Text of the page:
Re: fuse, get_user_pages, flush_anon_page, aliasing caches and allthat again

From: David Miller
Date: Sun Dec 31 2006 - 16:13:28 EST

From: Linus Torvalds <torvalds@xxxxxxxx>
Date: Sun, 31 Dec 2006 12:58:45 -0800 (PST)

> So there really is two different cases here:
> - flush the cache as seen by A PARTICULAR virtual mapping.
> This is ptrace, but it's other things like "unmap page from this VM"
> too.
> - flush the cache for all possible virtual mappings - simply because we
> don't even know who has it mapped dirty.
> And the thing is, the more I think about it, the more I end up
> wondering:
> I'm not even sure how valid this is. Whatever path needs to do this is
> likely doing something wrong anyway. If there are multiple possible
> sources of cache conflicts, the thing is a disaster and the end result
> depends on our ordering anyway, so I'd argue that it is just about as
> correct to flush as it is to NOT flush.
> So I have this nagging suspicion that "flush_dcache_page()" is always a
> bug when it is about "virtual caches". It should NEVER flush any virtual
> caches, since that whole operations is by necessity something where you
> should be talking about _which_ virtual cache you should flush.

It's the aliasing between the _1_ valid user mapping and the kernel's
virtual mapping, that's the problem and that's very valid and that's
why we have flush_dcache_page() to begin with.

> So "flush_dcache_page()" is - I think - more validtly thought about as
> just DMA coherency (in a system where DMA does not participate in
> _physical_ cache coherency). Not about virtual caches at all.

And I guess that's what you're trying to say here.

I'm beginning to think that Ralf Baechle had the best idea here,
where he recently made it such that platforms could override
kmap() and friends even on non-HIGHMEM configurations.

In theory it's the perfect interface to handle this problem,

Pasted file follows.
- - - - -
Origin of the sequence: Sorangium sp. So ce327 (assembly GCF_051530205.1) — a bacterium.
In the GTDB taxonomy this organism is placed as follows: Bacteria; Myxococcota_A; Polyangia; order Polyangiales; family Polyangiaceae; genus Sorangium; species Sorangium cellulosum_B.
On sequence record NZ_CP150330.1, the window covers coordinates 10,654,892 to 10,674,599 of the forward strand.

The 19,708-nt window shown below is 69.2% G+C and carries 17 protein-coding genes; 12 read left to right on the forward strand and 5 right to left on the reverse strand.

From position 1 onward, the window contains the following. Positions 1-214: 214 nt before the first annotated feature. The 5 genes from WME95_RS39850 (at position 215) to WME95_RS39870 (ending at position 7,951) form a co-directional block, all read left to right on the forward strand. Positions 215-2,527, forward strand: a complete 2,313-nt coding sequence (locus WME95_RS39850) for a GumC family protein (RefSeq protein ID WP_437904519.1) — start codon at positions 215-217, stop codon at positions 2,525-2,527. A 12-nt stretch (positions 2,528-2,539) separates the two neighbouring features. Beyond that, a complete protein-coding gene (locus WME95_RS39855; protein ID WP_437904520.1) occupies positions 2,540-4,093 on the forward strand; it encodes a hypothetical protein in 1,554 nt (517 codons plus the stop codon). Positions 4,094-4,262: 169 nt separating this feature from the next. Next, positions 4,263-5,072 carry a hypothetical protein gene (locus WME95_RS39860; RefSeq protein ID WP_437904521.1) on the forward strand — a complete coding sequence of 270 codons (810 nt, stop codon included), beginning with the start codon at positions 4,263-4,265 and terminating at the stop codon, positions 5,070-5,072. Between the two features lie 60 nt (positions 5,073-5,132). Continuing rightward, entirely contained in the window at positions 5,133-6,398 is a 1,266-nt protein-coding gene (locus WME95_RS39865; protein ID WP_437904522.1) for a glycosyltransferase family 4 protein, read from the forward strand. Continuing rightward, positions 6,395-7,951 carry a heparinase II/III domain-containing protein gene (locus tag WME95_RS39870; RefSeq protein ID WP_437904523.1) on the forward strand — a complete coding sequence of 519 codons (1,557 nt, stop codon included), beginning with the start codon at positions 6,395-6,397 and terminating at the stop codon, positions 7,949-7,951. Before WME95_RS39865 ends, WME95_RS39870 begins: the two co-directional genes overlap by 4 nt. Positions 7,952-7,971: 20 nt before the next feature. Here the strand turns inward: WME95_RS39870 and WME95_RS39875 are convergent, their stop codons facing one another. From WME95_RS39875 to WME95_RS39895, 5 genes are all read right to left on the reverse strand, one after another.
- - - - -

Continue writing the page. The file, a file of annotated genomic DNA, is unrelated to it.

you flush exactly where the physical page is made visible to
the kernel for a cpu load/store. All the locations where that
happens are perfectly annotated already with kmap() calls.

So then there are two ways to touch user mapped pages:

1) Inside of a kmap()/kunmap() region.

2) Via copy_user_page()/clear_user_page()

The only core requirement is that the interfaces know the
virtual address the thing is mapped at, and after Ralf's
changes both #1 and #2 do have this information.

Using kmap() even takes care of the PIO "dma" cases where
the CPU reads/writes to the buffer for the data transfer.

Furthermore, an implementation of #1 and #2 can avoid
cache flushing altogether. Just like for HIGHMEM you
have a kmap() TLB mapping area that sets up a mapping at
the correct alias, and returns that pointer from kmap().
Since the alias is good, no cache flush is needed to access
the page in kernel space.

In fact I think this is what Ralf's implementation on MIPS is doing.
And, this is the scheme we use on sparc64 for {copy,clear}_user_page().

Now, going in the opposite direction (kernel page made visible to
userspace for the first time, so you have to kick out the kernel side
mapping from the cache) can be handled either at set_pte_at() time
(this is what sparc64 does) or in update_mmu_cache().

This leaves only one (arguably broken) case of, as you mention, the
user using MAP_SHARED at a set of several incompatible aliases. As
far as I can see, the only sane thing to do in that situation seems to
be to mark the thing non-virtually-cacheable in the user mapping PTEs
if the cpu architecture allows that.
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